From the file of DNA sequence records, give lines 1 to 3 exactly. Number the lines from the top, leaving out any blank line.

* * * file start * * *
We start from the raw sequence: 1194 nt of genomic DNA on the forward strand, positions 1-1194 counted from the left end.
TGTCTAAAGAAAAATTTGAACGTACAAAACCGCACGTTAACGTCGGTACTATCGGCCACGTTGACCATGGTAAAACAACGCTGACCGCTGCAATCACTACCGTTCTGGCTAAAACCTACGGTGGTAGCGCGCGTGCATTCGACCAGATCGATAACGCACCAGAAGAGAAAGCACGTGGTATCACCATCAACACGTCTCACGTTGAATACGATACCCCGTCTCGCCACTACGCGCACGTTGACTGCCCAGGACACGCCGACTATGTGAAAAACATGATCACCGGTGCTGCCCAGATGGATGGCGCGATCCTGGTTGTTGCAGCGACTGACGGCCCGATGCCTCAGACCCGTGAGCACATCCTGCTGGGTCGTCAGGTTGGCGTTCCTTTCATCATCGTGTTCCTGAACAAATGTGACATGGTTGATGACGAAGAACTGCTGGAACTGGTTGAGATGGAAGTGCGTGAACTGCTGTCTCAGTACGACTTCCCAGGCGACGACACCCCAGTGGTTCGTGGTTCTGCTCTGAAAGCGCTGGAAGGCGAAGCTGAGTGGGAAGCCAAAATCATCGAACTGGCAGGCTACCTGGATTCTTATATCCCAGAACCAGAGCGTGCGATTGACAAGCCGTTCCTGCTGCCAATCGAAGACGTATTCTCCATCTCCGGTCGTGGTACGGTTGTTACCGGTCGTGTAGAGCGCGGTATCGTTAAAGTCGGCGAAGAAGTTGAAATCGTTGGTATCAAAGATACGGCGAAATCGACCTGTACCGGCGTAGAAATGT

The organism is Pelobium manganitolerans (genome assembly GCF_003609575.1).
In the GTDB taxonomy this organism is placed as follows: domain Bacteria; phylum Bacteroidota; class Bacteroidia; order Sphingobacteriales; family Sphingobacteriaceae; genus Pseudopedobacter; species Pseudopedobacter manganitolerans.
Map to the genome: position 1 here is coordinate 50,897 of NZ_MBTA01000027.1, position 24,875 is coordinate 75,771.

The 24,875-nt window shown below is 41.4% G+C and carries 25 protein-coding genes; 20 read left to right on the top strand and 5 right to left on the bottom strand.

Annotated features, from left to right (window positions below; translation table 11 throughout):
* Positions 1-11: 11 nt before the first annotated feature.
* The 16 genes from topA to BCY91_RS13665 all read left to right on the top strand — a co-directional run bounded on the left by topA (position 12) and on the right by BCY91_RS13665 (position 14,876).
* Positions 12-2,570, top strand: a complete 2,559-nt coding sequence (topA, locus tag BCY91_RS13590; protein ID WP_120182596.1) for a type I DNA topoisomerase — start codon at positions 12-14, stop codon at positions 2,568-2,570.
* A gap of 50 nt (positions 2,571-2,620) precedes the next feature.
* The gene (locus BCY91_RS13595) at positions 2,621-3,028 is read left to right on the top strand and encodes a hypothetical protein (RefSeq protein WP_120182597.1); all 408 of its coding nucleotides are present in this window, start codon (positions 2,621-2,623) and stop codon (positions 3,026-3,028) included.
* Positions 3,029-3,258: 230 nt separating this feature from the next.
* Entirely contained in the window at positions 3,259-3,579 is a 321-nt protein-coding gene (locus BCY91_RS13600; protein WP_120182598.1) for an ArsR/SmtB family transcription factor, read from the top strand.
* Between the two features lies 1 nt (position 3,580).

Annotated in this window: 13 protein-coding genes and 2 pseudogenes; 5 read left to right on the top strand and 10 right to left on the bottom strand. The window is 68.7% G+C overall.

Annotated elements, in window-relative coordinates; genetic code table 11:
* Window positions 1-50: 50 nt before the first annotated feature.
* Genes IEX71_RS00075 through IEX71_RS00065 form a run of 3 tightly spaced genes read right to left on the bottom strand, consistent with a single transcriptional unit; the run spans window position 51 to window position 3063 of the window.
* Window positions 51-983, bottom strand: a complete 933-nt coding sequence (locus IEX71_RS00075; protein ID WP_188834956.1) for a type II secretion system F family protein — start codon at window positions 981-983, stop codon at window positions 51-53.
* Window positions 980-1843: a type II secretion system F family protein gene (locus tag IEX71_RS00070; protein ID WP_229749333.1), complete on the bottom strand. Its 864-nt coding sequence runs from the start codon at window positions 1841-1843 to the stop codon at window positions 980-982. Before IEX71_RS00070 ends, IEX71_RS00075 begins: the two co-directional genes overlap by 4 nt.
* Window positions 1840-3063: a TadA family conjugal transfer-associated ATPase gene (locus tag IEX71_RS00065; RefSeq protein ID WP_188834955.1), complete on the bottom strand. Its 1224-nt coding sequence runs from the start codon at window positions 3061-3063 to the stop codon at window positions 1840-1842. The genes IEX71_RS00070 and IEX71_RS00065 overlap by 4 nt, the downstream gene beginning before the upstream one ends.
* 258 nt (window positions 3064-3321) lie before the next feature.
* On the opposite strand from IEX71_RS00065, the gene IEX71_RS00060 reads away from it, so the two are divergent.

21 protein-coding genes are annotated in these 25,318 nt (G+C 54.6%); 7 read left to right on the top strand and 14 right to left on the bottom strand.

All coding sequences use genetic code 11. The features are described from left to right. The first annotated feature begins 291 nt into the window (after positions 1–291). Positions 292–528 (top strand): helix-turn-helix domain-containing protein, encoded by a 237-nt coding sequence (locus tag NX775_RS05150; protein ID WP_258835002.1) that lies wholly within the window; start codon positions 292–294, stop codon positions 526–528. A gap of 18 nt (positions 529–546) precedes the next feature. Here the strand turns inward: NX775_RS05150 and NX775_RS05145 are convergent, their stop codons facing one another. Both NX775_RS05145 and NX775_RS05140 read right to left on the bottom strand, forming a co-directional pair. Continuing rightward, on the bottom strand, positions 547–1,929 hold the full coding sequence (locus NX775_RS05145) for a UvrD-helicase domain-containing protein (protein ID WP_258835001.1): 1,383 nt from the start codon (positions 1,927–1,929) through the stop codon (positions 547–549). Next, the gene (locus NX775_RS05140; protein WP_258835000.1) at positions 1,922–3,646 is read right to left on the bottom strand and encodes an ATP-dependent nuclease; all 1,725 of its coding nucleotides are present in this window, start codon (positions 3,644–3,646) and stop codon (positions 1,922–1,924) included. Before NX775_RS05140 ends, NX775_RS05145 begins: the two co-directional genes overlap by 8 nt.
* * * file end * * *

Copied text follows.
We start from the raw sequence: 1194 nt of genomic DNA on the forward strand, positions 1-1194 counted from the left end.
TGTCTAAAGAAAAATTTGAACGTACAAAACCGCACGTTAACGTCGGTACTATCGGCCACGTTGACCATGGTAAAACAACGCTGACCGCTGCAATCACTACCGTTCTGGCTAAAACCTACGGTGGTAGCGCGCGTGCATTCGACCAGATCGATAACGCACCAGAAGAGAAAGCACGTGGTATCACCATCAACACGTCTCACGTTGAATACGATACCCCGTCTCGCCACTACGCGCACGTTGACTGCCCAGGACACGCCGACTATGTGAAAAACATGATCACCGGTGCTGCCCAGATGGATGGCGCGATCCTGGTTGTTGCAGCGACTGACGGCCCGATGCCTCAGACCCGTGAGCACATCCTGCTGGGTCGTCAGGTTGGCGTTCCTTTCATCATCGTGTTCCTGAACAAATGTGACATGGTTGATGACGAAGAACTGCTGGAACTGGTTGAGATGGAAGTGCGTGAACTGCTGTCTCAGTACGACTTCCCAGGCGACGACACCCCAGTGGTTCGTGGTTCTGCTCTGAAAGCGCTGGAAGGCGAAGCTGAGTGGGAAGCCAAAATCATCGAACTGGCAGGCTACCTGGATTCTTATATCCCAGAACCAGAGCGTGCGATTGACAAGCCGTTCCTGCTGCCAATCGAAGACGTATTCTCCATCTCCGGTCGTGGTACGGTTGTTACCGGTCGTGTAGAGCGCGGTATCGTTAAAGTCGGCGAAGAAGTTGAAATCGTTGGTATCAAAGATACGGCGAAATCGACCTGTACCGGCGTAGAAATGT

The organism is Pelobium manganitolerans (genome assembly GCF_003609575.1).